science fiction involving extraterrestrials, in film and television
Alien from the TV series Outer Limits.
The dawn of the Space Age was preceded by a spate of films in the early 1950s, beginning with Destination Moon (1950), centered on the theme of space exploration. Extraterrestrials also came onto the cinematic agenda at this time, but not simply or even mainly as an accompaniment to the idea of interplanetary travel. To a large extent, the alien films produced during the late Truman and early Eisenhower years captured in metaphor the American fear of Communist invasion and infiltration – a fear that was itself a stimulus and corollary to the first modern wave of UFO sightings in the late 1940s. The threat of take-over by outwardly benign but inwardly hostile agents supplied the emotional cutting edge to such classic monster-alien movies as The Thing (1951), It Came From Outer Space (1953), Invaders From Mars (1953), and Invasion of the Body Snatchers (1956). As Frederic Jameson has noted:1
Arguably, the golden age of the fifties science fiction film with its pod people and brain-eating monsters, testified to a genuine collectiveparanoia, that of the fantasies of the Cold War period ... The enemy within is then paradoxically marked by non-difference. "Communists" are people just like us save for the emptiness of the eyes and a certain automation which betray the appropriation of their bodies by alien forms.
Yet not all the Hollywood aliens of the fifties were menacing in appearance or intent. In The Day the Earth Stood Still (1951), humanity itself that emerges as the source of aggression. The powerful image in this film of a spacecraft landing near the White House may have played a part in inciting the "Washington Invasion" flap of 1952, which in turn, formed the basis of the plot for Earth vs. the Flying Saucers (1956). Aliens were also occasionally depicted as the victims of their own technological ingenuity, thus serving as a moral to our own kind. In This Island Earth (1955), two extraterrestrial races are terminally locked in a devastating interplanetary war, while in The Forbidden Planet (1956) an advanced civilization is found to have destroyed itself through misuse of an intellect-enhancing device.2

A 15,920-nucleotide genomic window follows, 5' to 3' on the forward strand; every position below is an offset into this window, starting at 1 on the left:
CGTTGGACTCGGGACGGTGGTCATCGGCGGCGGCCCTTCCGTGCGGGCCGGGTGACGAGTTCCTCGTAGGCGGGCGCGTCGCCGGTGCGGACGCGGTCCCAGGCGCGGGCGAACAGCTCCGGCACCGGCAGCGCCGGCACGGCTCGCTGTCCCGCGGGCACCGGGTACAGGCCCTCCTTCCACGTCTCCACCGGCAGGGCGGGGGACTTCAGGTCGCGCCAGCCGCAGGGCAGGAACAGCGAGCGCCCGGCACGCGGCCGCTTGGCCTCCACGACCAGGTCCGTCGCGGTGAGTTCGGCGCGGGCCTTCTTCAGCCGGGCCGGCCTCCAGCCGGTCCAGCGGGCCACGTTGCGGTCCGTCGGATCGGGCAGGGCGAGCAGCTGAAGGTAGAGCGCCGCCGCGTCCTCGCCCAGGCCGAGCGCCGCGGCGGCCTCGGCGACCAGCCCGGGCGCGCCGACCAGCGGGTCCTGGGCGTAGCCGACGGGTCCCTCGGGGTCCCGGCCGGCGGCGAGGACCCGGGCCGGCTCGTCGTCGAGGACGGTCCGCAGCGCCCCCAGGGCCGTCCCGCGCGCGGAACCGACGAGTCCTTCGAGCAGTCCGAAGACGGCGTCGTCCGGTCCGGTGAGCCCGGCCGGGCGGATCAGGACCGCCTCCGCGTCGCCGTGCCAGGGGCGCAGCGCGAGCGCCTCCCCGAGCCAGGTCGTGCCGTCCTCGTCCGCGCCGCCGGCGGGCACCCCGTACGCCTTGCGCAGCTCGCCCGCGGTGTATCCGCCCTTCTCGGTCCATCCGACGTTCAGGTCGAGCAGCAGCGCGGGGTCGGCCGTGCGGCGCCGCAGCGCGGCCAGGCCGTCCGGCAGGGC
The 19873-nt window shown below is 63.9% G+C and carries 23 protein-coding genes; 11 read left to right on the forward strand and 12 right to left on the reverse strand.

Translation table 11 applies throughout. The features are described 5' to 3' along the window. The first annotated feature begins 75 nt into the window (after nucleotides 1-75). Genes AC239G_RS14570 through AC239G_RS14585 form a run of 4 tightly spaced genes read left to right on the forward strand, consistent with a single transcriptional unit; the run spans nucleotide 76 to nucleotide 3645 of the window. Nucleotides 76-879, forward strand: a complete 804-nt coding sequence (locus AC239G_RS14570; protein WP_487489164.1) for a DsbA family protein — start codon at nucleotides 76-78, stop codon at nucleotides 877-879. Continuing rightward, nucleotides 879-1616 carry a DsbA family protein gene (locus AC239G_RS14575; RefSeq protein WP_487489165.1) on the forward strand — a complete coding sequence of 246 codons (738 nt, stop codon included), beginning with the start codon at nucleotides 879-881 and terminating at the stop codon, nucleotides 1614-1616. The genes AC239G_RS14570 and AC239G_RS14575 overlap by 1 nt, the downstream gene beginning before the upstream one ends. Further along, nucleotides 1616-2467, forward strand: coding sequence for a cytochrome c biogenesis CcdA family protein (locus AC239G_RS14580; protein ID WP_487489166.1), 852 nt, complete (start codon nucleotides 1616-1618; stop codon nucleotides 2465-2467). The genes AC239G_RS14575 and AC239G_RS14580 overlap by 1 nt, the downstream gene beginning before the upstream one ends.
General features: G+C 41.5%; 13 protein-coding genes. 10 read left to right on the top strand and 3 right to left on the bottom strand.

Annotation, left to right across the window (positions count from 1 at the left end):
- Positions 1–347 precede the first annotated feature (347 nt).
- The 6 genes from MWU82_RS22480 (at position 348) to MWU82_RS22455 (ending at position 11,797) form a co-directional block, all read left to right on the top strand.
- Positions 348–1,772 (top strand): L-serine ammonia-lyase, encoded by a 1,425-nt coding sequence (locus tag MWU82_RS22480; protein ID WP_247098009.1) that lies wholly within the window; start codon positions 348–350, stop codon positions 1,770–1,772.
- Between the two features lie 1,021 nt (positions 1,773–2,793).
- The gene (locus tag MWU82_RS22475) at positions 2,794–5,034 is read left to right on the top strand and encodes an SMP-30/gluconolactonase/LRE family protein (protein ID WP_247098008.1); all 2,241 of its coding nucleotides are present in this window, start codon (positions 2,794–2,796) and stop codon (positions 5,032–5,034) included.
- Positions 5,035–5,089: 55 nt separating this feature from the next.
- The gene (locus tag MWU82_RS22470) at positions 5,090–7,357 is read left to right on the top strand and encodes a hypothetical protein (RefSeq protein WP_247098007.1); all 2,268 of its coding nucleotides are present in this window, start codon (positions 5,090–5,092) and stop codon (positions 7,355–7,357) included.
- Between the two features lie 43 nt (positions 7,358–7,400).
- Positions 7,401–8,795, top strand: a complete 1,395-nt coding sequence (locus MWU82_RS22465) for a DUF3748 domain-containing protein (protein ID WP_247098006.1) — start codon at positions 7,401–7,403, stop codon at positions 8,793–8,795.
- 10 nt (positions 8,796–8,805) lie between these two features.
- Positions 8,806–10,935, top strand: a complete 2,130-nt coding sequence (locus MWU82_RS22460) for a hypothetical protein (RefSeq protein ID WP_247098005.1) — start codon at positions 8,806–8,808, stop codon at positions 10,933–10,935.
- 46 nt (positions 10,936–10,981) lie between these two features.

The late 1950s and early 1960s saw a lull in serious alien representations on the big screen, but the beginnings of imaginative exploration of the theme on television. The first episode of The Outer Limits (1963–65) concerned a noncorporeal life-form that is accidentally "received" by a radio telescope on Earth. Other aliens from The Outer Limits stable followed, generally of the unpleasant-looking, anthropophobic variety. On British TV, the Quatermass series left a similarly dark and memorable impression of other worldly beings. In 1966 began the Star Trek phenomenon, though none at the time could have imagined how popular or influential it would eventually become. The late 1960s also saw a revival of film interest in extraterrestrials, 1968 being a particularly vintage year with the release of Planet of the Apes and, most notably, 2001: A Space Odyssey, with its remarkably scientifically-authentic special effects and unusually subtle treatment of alien intervention in human affairs. Another notable year for cinematic extraterrestrials was 1977, though the approach adopted in Star Wars (in which the aliens play a tangential and generally humorous role) and Close Encounters of the Third Kind (in which they are central and profound) could hardly be more different. Extraterrestrial benignity continued in E.T.: The Extraterrestrial (1982) but had already been devastatingly contrasted with its polar opposite in Alien (1979). For the most part, the demands of commercialism have precluded complex cinematic inquiries into the possible nature of alien life and intelligence of the type successfully accomplished by Andrei Tarkovsky in Solaris (1972), the film of Lem's novel.3
1. Jameson, Frederic. Signatures of the Visible. New York: Routledge
2. Salen, Dennis. Science Fiction Gold: Film Classics of the '50's. New York: McGraw Hill (1979).
3. Ash, Brian, ed. The Visual Encyclopedia of Science Fiction. New York: Harmony (1977).